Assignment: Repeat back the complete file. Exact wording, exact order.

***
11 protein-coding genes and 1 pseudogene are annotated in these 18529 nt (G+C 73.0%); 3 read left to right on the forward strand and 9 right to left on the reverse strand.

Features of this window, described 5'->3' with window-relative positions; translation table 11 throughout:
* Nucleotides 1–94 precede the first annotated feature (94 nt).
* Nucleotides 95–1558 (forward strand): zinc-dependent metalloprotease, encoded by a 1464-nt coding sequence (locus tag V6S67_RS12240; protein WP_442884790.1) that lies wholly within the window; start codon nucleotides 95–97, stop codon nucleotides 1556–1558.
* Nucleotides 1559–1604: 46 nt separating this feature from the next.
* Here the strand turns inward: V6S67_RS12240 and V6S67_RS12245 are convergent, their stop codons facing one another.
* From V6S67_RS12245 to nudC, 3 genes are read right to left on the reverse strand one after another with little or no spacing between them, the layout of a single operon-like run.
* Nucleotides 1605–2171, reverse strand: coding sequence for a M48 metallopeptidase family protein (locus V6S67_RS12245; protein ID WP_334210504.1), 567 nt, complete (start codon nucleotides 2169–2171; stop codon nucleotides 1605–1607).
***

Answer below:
11 protein-coding genes and 1 pseudogene are annotated in these 18529 nt (G+C 73.0%); 3 read left to right on the forward strand and 9 right to left on the reverse strand.

Features of this window, described 5'->3' with window-relative positions; translation table 11 throughout:
* Nucleotides 1–94 precede the first annotated feature (94 nt).
* Nucleotides 95–1558 (forward strand): zinc-dependent metalloprotease, encoded by a 1464-nt coding sequence (locus tag V6S67_RS12240; protein WP_442884790.1) that lies wholly within the window; start codon nucleotides 95–97, stop codon nucleotides 1556–1558.
* Nucleotides 1559–1604: 46 nt separating this feature from the next.
* Here the strand turns inward: V6S67_RS12240 and V6S67_RS12245 are convergent, their stop codons facing one another.
* From V6S67_RS12245 to nudC, 3 genes are read right to left on the reverse strand one after another with little or no spacing between them, the layout of a single operon-like run.
* Nucleotides 1605–2171, reverse strand: coding sequence for a M48 metallopeptidase family protein (locus V6S67_RS12245; protein ID WP_334210504.1), 567 nt, complete (start codon nucleotides 2169–2171; stop codon nucleotides 1605–1607).